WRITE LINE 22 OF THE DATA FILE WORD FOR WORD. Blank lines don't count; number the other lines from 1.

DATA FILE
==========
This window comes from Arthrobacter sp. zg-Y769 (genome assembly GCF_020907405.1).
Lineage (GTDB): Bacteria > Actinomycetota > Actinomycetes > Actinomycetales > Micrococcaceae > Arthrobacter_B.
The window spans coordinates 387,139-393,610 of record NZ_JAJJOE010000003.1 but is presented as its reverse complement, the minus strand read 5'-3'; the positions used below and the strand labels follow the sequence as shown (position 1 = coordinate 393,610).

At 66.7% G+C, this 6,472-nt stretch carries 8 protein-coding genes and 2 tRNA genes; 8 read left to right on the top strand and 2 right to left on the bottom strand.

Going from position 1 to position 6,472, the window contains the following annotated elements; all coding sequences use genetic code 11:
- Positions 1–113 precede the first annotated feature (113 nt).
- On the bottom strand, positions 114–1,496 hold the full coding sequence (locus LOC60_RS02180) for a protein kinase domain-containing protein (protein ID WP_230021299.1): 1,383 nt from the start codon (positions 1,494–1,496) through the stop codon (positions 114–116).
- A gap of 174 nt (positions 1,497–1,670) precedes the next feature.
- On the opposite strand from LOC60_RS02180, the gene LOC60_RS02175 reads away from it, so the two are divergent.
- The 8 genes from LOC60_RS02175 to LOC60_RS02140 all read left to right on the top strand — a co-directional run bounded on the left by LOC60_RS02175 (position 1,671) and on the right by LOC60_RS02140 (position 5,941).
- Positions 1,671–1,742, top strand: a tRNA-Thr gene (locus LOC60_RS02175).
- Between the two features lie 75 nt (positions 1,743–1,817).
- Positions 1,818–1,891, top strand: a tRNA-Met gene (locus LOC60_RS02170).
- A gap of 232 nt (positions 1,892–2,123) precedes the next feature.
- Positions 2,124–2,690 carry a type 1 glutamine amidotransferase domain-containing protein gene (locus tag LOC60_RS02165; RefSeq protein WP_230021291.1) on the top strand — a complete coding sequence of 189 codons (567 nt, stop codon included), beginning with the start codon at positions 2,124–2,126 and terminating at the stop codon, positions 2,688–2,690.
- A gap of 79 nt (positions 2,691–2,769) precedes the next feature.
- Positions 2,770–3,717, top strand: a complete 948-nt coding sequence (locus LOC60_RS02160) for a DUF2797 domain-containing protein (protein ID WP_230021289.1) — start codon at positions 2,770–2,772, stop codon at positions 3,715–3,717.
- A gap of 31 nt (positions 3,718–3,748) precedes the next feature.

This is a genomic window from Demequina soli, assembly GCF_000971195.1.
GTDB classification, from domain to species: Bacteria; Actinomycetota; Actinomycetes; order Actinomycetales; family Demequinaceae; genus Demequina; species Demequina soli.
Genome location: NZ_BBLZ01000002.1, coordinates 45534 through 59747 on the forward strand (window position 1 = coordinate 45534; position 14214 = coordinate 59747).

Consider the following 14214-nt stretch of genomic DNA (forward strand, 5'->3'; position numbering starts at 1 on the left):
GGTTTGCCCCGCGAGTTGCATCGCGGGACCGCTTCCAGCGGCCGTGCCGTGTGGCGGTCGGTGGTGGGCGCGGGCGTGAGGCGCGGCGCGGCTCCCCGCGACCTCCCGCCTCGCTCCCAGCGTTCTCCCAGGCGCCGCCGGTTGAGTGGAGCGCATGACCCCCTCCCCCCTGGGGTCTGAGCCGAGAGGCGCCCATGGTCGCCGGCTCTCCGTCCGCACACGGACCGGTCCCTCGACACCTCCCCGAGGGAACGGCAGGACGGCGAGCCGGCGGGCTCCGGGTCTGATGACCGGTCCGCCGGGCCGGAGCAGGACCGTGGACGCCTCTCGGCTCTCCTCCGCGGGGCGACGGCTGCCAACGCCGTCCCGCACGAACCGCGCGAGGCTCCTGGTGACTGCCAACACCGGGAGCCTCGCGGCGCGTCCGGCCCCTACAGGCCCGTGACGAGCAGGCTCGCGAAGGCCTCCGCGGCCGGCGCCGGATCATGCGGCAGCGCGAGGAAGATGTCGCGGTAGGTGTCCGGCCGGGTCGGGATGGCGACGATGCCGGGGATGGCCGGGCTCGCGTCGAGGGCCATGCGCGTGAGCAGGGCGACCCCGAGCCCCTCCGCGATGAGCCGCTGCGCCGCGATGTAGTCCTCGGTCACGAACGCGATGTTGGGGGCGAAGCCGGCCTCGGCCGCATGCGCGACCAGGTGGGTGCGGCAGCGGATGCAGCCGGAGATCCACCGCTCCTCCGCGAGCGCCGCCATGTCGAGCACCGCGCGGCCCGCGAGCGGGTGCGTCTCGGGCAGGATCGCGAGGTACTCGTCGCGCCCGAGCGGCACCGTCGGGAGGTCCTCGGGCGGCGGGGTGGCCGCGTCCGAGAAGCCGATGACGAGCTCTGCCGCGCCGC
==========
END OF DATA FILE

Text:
Consider the following 14214-nt stretch of genomic DNA (forward strand, 5'->3'; position numbering starts at 1 on the left):